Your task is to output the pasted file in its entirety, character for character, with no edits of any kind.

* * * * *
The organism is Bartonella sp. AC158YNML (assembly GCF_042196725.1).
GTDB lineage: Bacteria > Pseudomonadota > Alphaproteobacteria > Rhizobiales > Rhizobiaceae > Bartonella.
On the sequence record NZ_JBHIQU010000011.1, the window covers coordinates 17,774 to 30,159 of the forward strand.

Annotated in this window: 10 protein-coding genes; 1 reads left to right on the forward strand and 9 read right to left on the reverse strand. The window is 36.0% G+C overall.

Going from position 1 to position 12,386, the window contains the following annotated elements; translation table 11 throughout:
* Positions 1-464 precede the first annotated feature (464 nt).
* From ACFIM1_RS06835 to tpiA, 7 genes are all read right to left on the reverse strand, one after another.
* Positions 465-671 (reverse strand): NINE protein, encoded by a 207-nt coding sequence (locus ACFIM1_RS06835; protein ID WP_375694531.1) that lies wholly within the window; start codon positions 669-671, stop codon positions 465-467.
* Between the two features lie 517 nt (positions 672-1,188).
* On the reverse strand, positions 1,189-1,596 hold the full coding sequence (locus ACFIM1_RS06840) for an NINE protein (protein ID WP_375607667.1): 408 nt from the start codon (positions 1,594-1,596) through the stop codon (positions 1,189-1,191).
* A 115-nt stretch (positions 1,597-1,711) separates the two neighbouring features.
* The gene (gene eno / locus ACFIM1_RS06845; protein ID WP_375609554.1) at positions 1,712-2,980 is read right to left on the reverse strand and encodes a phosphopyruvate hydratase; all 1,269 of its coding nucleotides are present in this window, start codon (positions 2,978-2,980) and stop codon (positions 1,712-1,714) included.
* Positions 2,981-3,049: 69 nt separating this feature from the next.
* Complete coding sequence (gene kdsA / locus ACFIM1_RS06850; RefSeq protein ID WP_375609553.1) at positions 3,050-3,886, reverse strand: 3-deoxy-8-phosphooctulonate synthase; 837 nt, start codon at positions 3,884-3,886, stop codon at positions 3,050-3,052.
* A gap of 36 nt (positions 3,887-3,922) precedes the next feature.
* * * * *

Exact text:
The organism is Bartonella sp. AC158YNML (assembly GCF_042196725.1).
GTDB lineage: Bacteria > Pseudomonadota > Alphaproteobacteria > Rhizobiales > Rhizobiaceae > Bartonella.
On the sequence record NZ_JBHIQU010000011.1, the window covers coordinates 17,774 to 30,159 of the forward strand.

Annotated in this window: 10 protein-coding genes; 1 reads left to right on the forward strand and 9 read right to left on the reverse strand. The window is 36.0% G+C overall.

Going from position 1 to position 12,386, the window contains the following annotated elements; translation table 11 throughout:
* Positions 1-464 precede the first annotated feature (464 nt).
* From ACFIM1_RS06835 to tpiA, 7 genes are all read right to left on the reverse strand, one after another.
* Positions 465-671 (reverse strand): NINE protein, encoded by a 207-nt coding sequence (locus ACFIM1_RS06835; protein ID WP_375694531.1) that lies wholly within the window; start codon positions 669-671, stop codon positions 465-467.
* Between the two features lie 517 nt (positions 672-1,188).
* On the reverse strand, positions 1,189-1,596 hold the full coding sequence (locus ACFIM1_RS06840) for an NINE protein (protein ID WP_375607667.1): 408 nt from the start codon (positions 1,594-1,596) through the stop codon (positions 1,189-1,191).
* A 115-nt stretch (positions 1,597-1,711) separates the two neighbouring features.
* The gene (gene eno / locus ACFIM1_RS06845; protein ID WP_375609554.1) at positions 1,712-2,980 is read right to left on the reverse strand and encodes a phosphopyruvate hydratase; all 1,269 of its coding nucleotides are present in this window, start codon (positions 2,978-2,980) and stop codon (positions 1,712-1,714) included.
* Positions 2,981-3,049: 69 nt separating this feature from the next.
* Complete coding sequence (gene kdsA / locus ACFIM1_RS06850; RefSeq protein ID WP_375609553.1) at positions 3,050-3,886, reverse strand: 3-deoxy-8-phosphooctulonate synthase; 837 nt, start codon at positions 3,884-3,886, stop codon at positions 3,050-3,052.
* A gap of 36 nt (positions 3,887-3,922) precedes the next feature.